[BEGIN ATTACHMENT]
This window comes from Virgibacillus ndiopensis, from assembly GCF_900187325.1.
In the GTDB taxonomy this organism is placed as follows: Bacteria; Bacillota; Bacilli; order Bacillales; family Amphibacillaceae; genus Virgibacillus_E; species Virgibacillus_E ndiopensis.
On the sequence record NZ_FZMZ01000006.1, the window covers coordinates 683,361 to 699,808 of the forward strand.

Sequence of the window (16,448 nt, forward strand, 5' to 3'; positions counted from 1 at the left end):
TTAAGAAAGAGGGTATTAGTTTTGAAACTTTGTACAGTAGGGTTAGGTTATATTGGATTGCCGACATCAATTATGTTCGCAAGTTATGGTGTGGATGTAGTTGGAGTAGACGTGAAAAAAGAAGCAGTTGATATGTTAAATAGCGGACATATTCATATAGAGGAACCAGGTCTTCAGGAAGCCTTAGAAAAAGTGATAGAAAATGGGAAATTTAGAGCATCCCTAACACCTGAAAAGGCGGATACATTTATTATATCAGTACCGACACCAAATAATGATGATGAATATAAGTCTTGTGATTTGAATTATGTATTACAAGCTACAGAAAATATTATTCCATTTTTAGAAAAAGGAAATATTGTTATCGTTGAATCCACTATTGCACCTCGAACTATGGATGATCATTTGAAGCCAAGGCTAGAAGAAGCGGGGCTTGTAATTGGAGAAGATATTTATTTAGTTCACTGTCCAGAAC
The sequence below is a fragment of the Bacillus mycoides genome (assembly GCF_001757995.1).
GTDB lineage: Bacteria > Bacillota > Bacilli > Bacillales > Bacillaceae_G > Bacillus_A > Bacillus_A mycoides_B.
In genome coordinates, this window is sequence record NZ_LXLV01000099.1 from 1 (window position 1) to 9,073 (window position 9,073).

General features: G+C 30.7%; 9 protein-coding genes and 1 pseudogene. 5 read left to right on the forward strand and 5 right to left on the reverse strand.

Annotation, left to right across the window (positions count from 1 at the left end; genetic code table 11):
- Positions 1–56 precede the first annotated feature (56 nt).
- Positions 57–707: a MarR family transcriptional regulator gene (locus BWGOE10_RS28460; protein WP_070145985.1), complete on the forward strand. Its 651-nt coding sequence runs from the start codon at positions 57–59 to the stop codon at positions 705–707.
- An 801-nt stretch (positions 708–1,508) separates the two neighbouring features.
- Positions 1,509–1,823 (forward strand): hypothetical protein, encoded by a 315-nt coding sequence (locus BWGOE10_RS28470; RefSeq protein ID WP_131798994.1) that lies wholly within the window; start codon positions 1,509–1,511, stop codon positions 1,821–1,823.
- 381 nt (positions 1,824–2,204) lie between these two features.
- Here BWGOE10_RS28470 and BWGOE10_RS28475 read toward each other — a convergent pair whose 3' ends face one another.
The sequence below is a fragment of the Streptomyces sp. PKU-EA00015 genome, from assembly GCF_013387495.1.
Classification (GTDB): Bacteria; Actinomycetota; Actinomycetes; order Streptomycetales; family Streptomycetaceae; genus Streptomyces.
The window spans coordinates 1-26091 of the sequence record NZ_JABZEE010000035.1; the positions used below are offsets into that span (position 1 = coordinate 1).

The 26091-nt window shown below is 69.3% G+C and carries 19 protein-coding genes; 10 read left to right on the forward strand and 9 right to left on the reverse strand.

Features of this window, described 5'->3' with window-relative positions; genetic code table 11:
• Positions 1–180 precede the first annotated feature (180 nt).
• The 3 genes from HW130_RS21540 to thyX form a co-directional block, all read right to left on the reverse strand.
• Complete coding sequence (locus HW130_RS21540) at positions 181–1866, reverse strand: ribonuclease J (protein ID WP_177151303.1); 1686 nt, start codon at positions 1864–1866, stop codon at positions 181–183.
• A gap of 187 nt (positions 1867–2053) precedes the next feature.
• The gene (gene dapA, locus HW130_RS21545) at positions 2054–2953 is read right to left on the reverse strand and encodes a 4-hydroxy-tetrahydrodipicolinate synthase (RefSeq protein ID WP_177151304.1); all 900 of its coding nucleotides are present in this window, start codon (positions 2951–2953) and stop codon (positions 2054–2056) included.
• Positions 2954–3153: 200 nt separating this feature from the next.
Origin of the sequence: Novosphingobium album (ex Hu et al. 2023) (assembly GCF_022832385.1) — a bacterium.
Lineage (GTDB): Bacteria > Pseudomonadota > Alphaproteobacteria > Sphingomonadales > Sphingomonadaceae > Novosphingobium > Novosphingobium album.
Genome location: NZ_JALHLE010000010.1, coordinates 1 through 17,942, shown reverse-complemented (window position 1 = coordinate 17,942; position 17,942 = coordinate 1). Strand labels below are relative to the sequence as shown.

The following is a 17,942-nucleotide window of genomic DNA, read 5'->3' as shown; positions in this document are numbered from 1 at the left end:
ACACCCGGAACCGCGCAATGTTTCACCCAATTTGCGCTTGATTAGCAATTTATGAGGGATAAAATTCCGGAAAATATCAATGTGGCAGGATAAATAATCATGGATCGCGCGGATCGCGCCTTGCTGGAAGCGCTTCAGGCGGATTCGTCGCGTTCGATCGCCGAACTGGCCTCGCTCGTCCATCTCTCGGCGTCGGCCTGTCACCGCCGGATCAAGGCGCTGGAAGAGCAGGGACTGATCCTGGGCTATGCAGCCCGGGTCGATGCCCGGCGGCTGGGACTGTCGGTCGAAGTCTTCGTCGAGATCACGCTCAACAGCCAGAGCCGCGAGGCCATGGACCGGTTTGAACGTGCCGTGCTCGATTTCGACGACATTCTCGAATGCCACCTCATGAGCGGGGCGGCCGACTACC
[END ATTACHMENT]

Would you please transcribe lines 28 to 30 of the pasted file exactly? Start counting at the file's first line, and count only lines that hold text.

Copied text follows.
Origin of the sequence: Novosphingobium album (ex Hu et al. 2023) (assembly GCF_022832385.1) — a bacterium.
Lineage (GTDB): Bacteria > Pseudomonadota > Alphaproteobacteria > Sphingomonadales > Sphingomonadaceae > Novosphingobium > Novosphingobium album.
Genome location: NZ_JALHLE010000010.1, coordinates 1 through 17,942, shown reverse-complemented (window position 1 = coordinate 17,942; position 17,942 = coordinate 1). Strand labels below are relative to the sequence as shown.